Videoconferencing on the cheap

More than a nerdy novelty, video chat gives you face time with family, friends, colleagues and customers -- with or without a PC

Chat is cheap. Videoconferencing, on the other hand, gives your online conversations a more personal feeling. For telecommuting, keeping in touch with clients, calling home from a business trip or just checking in with out-of-state relatives, you're never more than a smile away if you have a webcam and some free software.

I'll explain how to get started, and I'll also offer some helpful tips for getting the most out of your video chats.

Pick a camera

Although you obviously can't do videoconferencing without a camera, what sort of camera you use doesn't actually matter much. Since your Internet connection will likely throttle the performance of any videoconference, a high-resolution camera can actually be a waste of money. Nevertheless, keeping in mind some important differences between camera models can help you find the best hardware for your setup.

Resolution and frame rate allow for the clearest distinctions between models. Ideally, pick a camera that captures natively at 640-by-480 resolution or better, with a speed of 30 frames per second.

Some webcams record at high-definition resolutions, but you'll rarely be able to transmit such dense images through a home Internet connection. Office networks are sometimes fast enough to take advantage of a bigger picture, but most IT professionals would probably frown on employees hogging their network bandwidth for HD video chats.

Most important: Be wary of any camera that advertises a resolution higher than that its sensor. Such models attempt to make an image look sharper through a software trick called interpolation, but their images often look worse than those from a noninterpolating camera -- especially over a slow connection.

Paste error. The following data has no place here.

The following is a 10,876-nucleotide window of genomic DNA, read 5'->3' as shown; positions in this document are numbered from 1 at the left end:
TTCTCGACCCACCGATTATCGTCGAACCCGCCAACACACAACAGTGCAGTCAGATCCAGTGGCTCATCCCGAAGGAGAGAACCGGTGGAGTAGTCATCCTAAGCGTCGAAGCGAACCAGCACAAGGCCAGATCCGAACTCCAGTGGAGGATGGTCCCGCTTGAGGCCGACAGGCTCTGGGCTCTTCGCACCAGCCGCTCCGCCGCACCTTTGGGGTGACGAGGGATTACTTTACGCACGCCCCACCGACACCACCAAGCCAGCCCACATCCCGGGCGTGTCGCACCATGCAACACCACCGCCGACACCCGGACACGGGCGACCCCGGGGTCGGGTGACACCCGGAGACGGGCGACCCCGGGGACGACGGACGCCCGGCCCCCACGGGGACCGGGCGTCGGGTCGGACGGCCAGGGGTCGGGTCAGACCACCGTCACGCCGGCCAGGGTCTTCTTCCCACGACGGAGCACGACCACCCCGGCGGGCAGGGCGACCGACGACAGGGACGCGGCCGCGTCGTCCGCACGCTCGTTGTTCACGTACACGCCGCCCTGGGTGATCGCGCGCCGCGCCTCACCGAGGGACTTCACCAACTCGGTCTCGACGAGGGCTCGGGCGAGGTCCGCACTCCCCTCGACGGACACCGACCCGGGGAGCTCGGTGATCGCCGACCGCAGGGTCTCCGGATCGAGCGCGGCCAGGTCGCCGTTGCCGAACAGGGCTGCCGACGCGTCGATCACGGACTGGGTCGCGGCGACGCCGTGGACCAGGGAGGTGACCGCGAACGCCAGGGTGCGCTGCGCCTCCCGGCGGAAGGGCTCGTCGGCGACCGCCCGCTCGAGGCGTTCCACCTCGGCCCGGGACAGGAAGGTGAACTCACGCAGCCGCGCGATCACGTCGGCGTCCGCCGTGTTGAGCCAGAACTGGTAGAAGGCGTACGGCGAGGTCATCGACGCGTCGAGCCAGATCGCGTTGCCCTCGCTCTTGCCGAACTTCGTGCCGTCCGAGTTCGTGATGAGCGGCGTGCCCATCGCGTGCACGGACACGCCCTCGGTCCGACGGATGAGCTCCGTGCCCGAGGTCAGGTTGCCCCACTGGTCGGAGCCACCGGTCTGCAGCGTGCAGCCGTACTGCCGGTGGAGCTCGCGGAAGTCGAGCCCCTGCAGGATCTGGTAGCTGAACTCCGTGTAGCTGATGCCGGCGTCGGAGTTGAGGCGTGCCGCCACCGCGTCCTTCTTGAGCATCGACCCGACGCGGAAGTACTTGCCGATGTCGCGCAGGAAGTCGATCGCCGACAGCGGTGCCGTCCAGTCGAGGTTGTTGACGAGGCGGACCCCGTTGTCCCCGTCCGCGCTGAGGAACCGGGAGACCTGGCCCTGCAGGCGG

Many webcams include built-in microphones that do an excellent job of picking up your voice from a few feet away. Built-in mics aren't always the best choice for all situations, though. In a busy office, for instance, ambient noise can be so loud that even a high-quality noise-canceling microphone can't cut through the chatter.

Built-in microphones also tend to produce echo effects as they pick up the voices coming out of your nearby speakers. So if you want to ensure that your voice gets through clearly, consider investing in a good headset microphone that will isolate your voice and deliver incoming audio directly to your ears.

Although it may seem like a petty consideration, you should pick a webcam that looks appealing to you. It will probably be sitting directly in front of you whenever you're at your desk, so choose one you won't mind looking at all the time.

Also, consider how the device will mount on your setup. Most attach to the top of your monitor, and some even come with versatile mounts that can hang over the top of a laptop display without falling off. In most cases, you'll want to mount it just above the screen, as close to the center as possible. That way, you'll be more likely to make eye contact (or at least appear to be making eye contact) with the people you talk to.

Naturally, if your computer or monitor came with a webcam built in, you don't need to bother with an external camera.

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